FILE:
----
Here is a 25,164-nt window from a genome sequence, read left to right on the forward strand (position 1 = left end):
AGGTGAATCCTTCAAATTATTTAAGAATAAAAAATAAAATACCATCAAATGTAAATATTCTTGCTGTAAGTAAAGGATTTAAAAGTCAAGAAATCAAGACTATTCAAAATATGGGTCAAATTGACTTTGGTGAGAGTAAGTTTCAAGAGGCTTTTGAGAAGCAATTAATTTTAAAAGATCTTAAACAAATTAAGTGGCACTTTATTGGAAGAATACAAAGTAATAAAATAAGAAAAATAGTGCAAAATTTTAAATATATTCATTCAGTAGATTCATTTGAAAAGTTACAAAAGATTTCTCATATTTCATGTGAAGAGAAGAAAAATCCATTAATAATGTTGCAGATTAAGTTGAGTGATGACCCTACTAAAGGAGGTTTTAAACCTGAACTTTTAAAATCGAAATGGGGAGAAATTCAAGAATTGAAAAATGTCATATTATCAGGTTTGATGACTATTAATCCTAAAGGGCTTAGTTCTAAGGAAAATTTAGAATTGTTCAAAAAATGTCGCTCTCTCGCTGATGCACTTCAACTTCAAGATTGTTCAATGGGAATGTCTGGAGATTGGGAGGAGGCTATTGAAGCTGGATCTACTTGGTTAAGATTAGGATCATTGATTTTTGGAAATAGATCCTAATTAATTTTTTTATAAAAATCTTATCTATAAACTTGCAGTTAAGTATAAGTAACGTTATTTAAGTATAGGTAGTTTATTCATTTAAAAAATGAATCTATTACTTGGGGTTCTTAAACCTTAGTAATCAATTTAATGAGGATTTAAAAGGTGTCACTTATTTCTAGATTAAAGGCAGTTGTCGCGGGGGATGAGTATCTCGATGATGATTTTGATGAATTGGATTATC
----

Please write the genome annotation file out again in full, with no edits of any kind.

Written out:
Here is a 25,164-nt window from a genome sequence, read left to right on the forward strand (position 1 = left end):
AGGTGAATCCTTCAAATTATTTAAGAATAAAAAATAAAATACCATCAAATGTAAATATTCTTGCTGTAAGTAAAGGATTTAAAAGTCAAGAAATCAAGACTATTCAAAATATGGGTCAAATTGACTTTGGTGAGAGTAAGTTTCAAGAGGCTTTTGAGAAGCAATTAATTTTAAAAGATCTTAAACAAATTAAGTGGCACTTTATTGGAAGAATACAAAGTAATAAAATAAGAAAAATAGTGCAAAATTTTAAATATATTCATTCAGTAGATTCATTTGAAAAGTTACAAAAGATTTCTCATATTTCATGTGAAGAGAAGAAAAATCCATTAATAATGTTGCAGATTAAGTTGAGTGATGACCCTACTAAAGGAGGTTTTAAACCTGAACTTTTAAAATCGAAATGGGGAGAAATTCAAGAATTGAAAAATGTCATATTATCAGGTTTGATGACTATTAATCCTAAAGGGCTTAGTTCTAAGGAAAATTTAGAATTGTTCAAAAAATGTCGCTCTCTCGCTGATGCACTTCAACTTCAAGATTGTTCAATGGGAATGTCTGGAGATTGGGAGGAGGCTATTGAAGCTGGATCTACTTGGTTAAGATTAGGATCATTGATTTTTGGAAATAGATCCTAATTAATTTTTTTATAAAAATCTTATCTATAAACTTGCAGTTAAGTATAAGTAACGTTATTTAAGTATAGGTAGTTTATTCATTTAAAAAATGAATCTATTACTTGGGGTTCTTAAACCTTAGTAATCAATTTAATGAGGATTTAAAAGGTGTCACTTATTTCTAGATTAAAGGCAGTTGTCGCGGGGGATGAGTATCTCGATGATGATTTTGATGAATTGGATTATC